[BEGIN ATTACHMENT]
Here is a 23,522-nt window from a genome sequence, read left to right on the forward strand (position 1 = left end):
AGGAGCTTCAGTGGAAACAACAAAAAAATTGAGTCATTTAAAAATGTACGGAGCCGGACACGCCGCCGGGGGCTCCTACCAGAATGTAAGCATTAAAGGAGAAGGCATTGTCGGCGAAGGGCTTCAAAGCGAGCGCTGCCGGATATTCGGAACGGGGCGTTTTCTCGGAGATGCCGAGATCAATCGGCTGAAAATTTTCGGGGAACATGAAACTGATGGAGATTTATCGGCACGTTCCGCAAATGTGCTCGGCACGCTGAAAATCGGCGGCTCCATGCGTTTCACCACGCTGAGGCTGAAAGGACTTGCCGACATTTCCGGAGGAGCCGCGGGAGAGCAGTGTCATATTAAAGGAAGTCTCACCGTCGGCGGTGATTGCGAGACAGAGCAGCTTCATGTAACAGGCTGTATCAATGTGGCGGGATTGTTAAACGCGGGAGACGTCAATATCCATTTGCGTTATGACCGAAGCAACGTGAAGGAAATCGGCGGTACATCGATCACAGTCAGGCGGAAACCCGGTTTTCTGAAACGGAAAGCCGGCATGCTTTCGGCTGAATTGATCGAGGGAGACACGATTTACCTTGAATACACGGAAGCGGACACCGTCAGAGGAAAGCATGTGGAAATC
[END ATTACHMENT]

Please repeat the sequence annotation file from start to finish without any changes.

Here is a 23,522-nt window from a genome sequence, read left to right on the forward strand (position 1 = left end):
AGGAGCTTCAGTGGAAACAACAAAAAAATTGAGTCATTTAAAAATGTACGGAGCCGGACACGCCGCCGGGGGCTCCTACCAGAATGTAAGCATTAAAGGAGAAGGCATTGTCGGCGAAGGGCTTCAAAGCGAGCGCTGCCGGATATTCGGAACGGGGCGTTTTCTCGGAGATGCCGAGATCAATCGGCTGAAAATTTTCGGGGAACATGAAACTGATGGAGATTTATCGGCACGTTCCGCAAATGTGCTCGGCACGCTGAAAATCGGCGGCTCCATGCGTTTCACCACGCTGAGGCTGAAAGGACTTGCCGACATTTCCGGAGGAGCCGCGGGAGAGCAGTGTCATATTAAAGGAAGTCTCACCGTCGGCGGTGATTGCGAGACAGAGCAGCTTCATGTAACAGGCTGTATCAATGTGGCGGGATTGTTAAACGCGGGAGACGTCAATATCCATTTGCGTTATGACCGAAGCAACGTGAAGGAAATCGGCGGTACATCGATCACAGTCAGGCGGAAACCCGGTTTTCTGAAACGGAAAGCCGGCATGCTTTCGGCTGAATTGATCGAGGGAGACACGATTTACCTTGAATACACGGAAGCGGACACCGTCAGAGGAAAGCATGTGGAAATC